Marjorie Taylor Greene's latest Nazi analogy: Vaccine to be distributed by "medical brown shirts"

Georgia congresswoman can't stay away from the Nazi references, only a week after Holocaust Museum apology

By Jon Skolnik

Staff Writer

Published July 8, 2021 11:45AM (EDT)

U.S. Rep. Marjorie Taylor Greene (R-GA) wears a "Trump Won" face mask (Erin Scott-Pool/Getty Images)
U.S. Rep. Marjorie Taylor Greene (R-GA) wears a "Trump Won" face mask (Erin Scott-Pool/Getty Images)

Rep. Marjorie Taylor Greene, R-Ga., once again drew an analogy with Nazi Germany on Tuesday when she described officials handling President Joe Biden's vaccine rollout as "medical brown shirts."

"Biden pushing a vaccine that is NOT FDA approved shows covid is a political tool used to control people," the Georgia freshman tweeted. "People have a choice, they don't need your medical brown shirts showing up at their door ordering vaccinations. You can't force people to be part of the human experiment."

In the late 1920s and '30s, the often-violent paramilitary wing of the Nazi Party, officially called the SA, was colloquially described as the "brownshirts" for the color of its uniforms. The SA was involved in orchestrating pro-Hitler demonstrations and played a key role in the destruction of thousands of Jewish-owned businesses during the pogrom known as Kristallnacht in 1938. 

Greene's latest comments come on the heels of her apology last week for a similar Nazi comparison in which she likened mandatory mask-wearing to the Nazi-era requirement that Jewish people wear identifying Stars of David on their clothing. 

"You know, we can look back at a time in history where people were told to wear a gold star, and they were definitely treated like second-class citizens, so much so that they were put in trains and taken to gas chambers in Nazi Germany," Greene said in an interview, "and this is exactly the type of abuse that Nancy Pelosi is talking about."

Greene later retracted those remarks after visiting the Holocaust Memorial Museum in Washington, saying, "I always want to remind everyone — I'm very much a normal person."

The Georgia lawmaker's latest comments came in response to Biden's remarks during a speech on Tuesday, when he said: "Now we need to go community-by-community, neighborhood-by-neighborhood, and oft times door-to-door — literally knocking on doors — to get help to the remaining people protected from the virus." He did not suggest that such inoculations would be mandatory, or would involve any form of force or coercion.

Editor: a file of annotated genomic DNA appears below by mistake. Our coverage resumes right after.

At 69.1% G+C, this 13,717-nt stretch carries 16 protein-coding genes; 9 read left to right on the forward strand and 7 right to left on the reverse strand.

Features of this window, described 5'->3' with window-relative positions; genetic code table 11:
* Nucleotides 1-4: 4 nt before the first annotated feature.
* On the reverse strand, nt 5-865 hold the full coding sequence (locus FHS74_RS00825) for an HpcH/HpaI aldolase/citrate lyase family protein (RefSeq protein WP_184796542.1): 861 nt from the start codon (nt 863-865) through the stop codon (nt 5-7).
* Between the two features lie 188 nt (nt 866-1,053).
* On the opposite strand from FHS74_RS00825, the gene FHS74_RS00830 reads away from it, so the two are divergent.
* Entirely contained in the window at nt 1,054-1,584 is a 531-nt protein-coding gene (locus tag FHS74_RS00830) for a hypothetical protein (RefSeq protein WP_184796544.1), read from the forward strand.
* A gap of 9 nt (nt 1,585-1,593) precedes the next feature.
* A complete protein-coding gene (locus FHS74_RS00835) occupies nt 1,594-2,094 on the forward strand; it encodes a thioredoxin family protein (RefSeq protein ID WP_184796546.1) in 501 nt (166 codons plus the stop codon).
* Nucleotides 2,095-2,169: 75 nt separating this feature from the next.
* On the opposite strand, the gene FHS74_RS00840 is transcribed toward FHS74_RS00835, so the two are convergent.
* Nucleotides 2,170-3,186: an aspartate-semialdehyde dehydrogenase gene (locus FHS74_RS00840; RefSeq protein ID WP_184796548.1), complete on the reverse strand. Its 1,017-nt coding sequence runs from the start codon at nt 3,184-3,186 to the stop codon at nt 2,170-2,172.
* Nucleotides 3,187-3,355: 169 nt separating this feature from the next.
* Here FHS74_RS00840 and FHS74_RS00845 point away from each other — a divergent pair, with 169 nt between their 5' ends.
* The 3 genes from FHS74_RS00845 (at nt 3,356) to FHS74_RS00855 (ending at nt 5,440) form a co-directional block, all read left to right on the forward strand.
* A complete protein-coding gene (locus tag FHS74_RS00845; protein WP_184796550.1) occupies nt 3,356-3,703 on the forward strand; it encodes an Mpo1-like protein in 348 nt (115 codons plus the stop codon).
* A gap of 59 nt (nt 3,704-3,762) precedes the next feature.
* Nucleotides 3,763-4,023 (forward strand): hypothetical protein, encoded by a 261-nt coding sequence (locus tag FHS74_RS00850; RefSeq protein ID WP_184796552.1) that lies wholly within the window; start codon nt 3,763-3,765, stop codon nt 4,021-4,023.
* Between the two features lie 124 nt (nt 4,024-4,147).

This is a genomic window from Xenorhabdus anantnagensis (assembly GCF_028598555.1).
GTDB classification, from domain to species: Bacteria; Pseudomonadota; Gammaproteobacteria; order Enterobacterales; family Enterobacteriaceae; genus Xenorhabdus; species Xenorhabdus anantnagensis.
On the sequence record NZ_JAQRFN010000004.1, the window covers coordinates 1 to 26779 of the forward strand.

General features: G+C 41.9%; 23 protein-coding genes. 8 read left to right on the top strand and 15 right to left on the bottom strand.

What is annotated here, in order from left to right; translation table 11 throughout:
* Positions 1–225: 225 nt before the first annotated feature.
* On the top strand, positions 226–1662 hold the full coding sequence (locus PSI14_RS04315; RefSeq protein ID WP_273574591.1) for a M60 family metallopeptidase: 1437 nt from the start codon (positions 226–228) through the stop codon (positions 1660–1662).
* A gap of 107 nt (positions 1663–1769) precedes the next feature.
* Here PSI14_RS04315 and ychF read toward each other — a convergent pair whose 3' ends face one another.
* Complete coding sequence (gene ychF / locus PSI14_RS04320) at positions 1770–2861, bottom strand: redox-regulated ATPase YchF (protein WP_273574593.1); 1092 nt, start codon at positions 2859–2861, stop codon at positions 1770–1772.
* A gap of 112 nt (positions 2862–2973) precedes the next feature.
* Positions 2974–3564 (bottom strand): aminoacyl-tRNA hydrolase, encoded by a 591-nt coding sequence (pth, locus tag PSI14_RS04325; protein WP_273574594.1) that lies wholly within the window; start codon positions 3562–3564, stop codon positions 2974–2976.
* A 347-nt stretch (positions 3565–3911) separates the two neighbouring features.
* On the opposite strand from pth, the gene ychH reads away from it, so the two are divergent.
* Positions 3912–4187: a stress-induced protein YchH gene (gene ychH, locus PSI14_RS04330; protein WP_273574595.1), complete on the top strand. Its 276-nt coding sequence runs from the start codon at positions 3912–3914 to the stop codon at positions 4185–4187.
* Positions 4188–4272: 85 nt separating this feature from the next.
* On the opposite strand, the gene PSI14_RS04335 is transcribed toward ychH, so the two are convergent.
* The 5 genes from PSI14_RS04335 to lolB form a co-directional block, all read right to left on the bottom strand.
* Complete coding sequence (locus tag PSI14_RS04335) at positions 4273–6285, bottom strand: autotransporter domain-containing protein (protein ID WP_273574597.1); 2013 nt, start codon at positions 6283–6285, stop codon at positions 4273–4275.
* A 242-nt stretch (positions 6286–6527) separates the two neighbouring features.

Asked about Greene's latest remarks, White House press secretary Jen Psaki said no one should be taking medical advice from the Georgia congresswoman. Biden's vaccine effort, she said, "is about protecting people and saving lives. That's a role we're going to continue to play from the federal government and use any of the tools and tactics that we think will be effective."

Although Greene was technically correct in saying that coronavirus vaccines are "NOT FDA approved," health authorities have described that as a distinction without a difference. All three vaccines available to Americans went through an expedited process known as "emergency use authorization," under which testing, production, approval and distribution happen at an accelerated pace. The vaccines have all "met FDA's rigorous scientific standards for safety, effectiveness, and manufacturing quality," according to the Centers for Disease Control and Prevention.

Greene has often run into trouble on previous occasions over her apparent penchant for baseless sensationalism. In February, she was stripped of her committee assignments in the House after her previous social media activity resurfaced in which she had implied support for the assassination of various Democratic lawmakers, suggested that the Parkland, Florida, mass shooting in 2018 could have been a "false flag" operation and seemingly endorsed the notion that wealthy Jewish elites had used "space lasers" to start wildfires in California.

By Jon Skolnik

Jon Skolnik is a staff writer at Salon. His work has appeared in Current Affairs, The Baffler, and The New York Daily News.

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